While parents may receive, usually via “pupil post,” a steady flow of communication from schools, this is generally a one-way flow of information that is far more likely to address basic administrative matters (field-trip permission slips, head lice, notification of an upcoming professional-development day on which students do not attend school) or public relations (publicizing carefully selected events and achievements in the school) than it is to invite a dialogue with parents on instructional issues. Report cards and parent–teacher conferences, while offering the possibility of actual information sharing and two-way communication vis-à-vis central issues of individual student learning, often fail to live up to this promise. These occasional and brief encounters are often ritualized and trivialized to the satisfaction of no one: teachers lament the fact that “the parents we need to see never come,” and those supposedly hard-to-reach parents feel that they are neither listened to nor heard.



Arguments in favour of greater parental involvement in schools, as noted in Chapter Two, include philosophical and political beliefs that participation in such a key social institution is essential to the pursuit of democracy; that public education is too important to be left solely to educators; and that without participation the interests of those currently less well served by public schools will not be improved. A more pragmatic political argument suggests that broad-based participation is essential as a way of mobilizing and maintaining public support for schooling in an era of fiscal restraint and shifting demographics (Corter & Pelletier, 2004).   While we believe firmly in the importance of all these arguments, another set of arguments that tends to be focused more narrowly on school outcomes is of primary concern in this chapter. In the past 30 years increasing amounts of research have been accumulated that support the assertion that student learning and success is enhanced when communities, families, schools, and students work together. Referred to by Joyce Epstein as a theory of “overlapping spheres of influence” (Epstein, 1987; Sanders & Epstein, 2000), the essence of these arguments is stated boldly by Berla (1991):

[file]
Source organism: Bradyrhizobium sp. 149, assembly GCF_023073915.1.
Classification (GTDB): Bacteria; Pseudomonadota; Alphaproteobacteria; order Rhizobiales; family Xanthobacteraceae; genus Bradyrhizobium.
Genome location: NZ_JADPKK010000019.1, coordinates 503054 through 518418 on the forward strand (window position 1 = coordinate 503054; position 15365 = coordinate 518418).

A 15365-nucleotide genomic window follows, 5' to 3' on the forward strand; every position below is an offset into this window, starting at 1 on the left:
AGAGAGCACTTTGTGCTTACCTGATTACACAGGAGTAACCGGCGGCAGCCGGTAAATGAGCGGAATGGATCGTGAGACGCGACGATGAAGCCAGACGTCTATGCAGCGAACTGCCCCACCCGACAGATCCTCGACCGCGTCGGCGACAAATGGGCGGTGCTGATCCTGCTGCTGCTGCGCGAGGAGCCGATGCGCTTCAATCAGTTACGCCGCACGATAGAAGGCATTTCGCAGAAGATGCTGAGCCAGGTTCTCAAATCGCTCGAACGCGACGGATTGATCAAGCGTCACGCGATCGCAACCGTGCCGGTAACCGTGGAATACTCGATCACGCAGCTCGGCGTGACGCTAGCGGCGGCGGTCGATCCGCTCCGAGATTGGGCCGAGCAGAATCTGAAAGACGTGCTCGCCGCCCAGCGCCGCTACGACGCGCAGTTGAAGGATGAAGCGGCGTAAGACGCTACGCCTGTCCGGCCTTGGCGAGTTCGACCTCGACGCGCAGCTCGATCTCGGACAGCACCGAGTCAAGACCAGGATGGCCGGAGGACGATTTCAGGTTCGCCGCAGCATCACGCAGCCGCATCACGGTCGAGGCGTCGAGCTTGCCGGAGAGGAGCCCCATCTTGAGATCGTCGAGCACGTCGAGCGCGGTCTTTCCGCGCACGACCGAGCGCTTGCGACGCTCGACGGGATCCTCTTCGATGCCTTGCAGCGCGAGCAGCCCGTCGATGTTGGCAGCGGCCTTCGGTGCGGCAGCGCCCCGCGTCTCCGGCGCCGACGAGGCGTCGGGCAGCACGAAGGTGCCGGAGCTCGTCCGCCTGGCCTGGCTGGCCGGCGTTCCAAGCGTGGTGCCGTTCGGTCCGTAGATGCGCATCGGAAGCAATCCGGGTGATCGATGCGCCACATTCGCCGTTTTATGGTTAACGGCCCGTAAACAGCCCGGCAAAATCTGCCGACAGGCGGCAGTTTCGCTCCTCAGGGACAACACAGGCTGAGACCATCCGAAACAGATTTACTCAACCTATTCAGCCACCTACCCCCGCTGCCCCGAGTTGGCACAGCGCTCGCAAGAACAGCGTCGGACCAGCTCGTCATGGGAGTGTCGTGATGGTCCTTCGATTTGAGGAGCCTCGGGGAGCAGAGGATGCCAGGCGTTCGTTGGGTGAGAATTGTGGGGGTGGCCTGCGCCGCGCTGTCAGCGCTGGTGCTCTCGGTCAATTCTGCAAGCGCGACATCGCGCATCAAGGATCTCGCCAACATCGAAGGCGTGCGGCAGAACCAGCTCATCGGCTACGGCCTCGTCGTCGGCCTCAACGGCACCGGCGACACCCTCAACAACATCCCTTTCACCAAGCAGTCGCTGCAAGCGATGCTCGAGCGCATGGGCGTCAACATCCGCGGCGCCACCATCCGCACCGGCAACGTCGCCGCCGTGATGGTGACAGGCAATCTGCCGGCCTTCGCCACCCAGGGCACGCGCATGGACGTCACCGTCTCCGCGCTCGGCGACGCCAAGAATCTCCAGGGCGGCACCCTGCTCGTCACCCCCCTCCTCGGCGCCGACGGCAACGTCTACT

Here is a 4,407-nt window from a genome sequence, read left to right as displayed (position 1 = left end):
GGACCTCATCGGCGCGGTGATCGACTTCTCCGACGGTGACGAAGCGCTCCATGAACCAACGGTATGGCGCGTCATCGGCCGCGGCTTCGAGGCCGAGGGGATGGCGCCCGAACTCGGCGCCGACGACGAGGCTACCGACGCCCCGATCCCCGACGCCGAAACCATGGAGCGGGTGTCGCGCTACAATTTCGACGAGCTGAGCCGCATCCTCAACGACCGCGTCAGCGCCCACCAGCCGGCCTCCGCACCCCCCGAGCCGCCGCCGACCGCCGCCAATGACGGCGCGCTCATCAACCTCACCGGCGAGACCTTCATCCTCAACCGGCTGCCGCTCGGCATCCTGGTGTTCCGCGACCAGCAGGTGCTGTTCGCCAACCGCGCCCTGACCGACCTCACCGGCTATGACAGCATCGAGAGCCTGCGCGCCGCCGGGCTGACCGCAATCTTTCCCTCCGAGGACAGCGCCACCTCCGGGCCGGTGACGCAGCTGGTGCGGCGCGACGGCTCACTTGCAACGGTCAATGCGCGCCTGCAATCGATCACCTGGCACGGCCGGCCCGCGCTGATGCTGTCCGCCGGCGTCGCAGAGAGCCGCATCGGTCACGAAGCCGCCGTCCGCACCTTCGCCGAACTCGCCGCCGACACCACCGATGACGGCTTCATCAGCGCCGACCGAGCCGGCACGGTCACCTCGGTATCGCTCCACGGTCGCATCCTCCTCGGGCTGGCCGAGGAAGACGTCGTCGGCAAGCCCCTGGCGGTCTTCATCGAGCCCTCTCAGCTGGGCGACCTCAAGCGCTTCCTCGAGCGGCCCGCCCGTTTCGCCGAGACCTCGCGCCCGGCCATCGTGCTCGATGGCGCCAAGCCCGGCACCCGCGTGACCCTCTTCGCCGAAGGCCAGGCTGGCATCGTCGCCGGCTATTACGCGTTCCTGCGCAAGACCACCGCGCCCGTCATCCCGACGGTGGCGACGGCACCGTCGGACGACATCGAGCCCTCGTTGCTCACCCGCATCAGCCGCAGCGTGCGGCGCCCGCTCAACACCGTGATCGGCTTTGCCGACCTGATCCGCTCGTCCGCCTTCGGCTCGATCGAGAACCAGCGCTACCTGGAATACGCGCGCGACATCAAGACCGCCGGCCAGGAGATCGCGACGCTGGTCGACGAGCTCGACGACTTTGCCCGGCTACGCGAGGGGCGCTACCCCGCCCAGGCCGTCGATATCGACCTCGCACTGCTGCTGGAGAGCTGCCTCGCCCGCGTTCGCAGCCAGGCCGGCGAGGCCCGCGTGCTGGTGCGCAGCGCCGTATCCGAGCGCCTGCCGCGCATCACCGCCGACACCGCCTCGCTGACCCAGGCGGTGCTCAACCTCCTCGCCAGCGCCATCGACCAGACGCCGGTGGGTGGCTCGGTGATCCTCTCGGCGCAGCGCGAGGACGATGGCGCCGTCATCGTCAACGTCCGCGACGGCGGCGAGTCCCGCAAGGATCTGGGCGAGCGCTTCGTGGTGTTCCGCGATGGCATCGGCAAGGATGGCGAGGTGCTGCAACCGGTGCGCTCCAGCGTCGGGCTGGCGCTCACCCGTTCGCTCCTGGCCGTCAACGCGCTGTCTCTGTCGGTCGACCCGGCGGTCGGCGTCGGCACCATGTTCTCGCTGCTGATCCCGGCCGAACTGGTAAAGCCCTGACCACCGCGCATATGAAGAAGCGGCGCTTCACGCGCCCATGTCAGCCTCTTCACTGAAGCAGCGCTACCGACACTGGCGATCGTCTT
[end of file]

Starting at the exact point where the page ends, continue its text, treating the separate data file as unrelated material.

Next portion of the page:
The research is overwhelmingly clear: when parents play a positive role in their children’s education their children do better in school. This is true whether parents are college educated or grade school graduates and regardless of family income, race, or ethnic background. What counts is that parents have positive attitudes about the importance of good education and that they express confidence that their children will succeed. Major benefits of parent involvement include higher grades and test scores, positive attitudes and behavior, more successful academic programs, and more effective schools. (p. 16)

Many such claims are made in the literature. Given what we currently know of the complexities of schools, and the failure of much hyped initiatives in education to deliver radical improvement, we should treat such claims with caution. For example, de Carvalho (2001) drawing on the reproductionist perspective outlined above argues that rather than promoting educational achievement for all, current parental involvement policies constitute the imposition of a particular, class-based, parenting style and intrusion into family life, and are likely to lead to an increase rather than a decrease in educational inequality.


BOX 8.2 Four General Findings from Research on Overlapping Spheres of Influence

Epstein and Sanders (200) offer four key findings from their reviews of the international research on overlapping spheres of influence that could guide future research: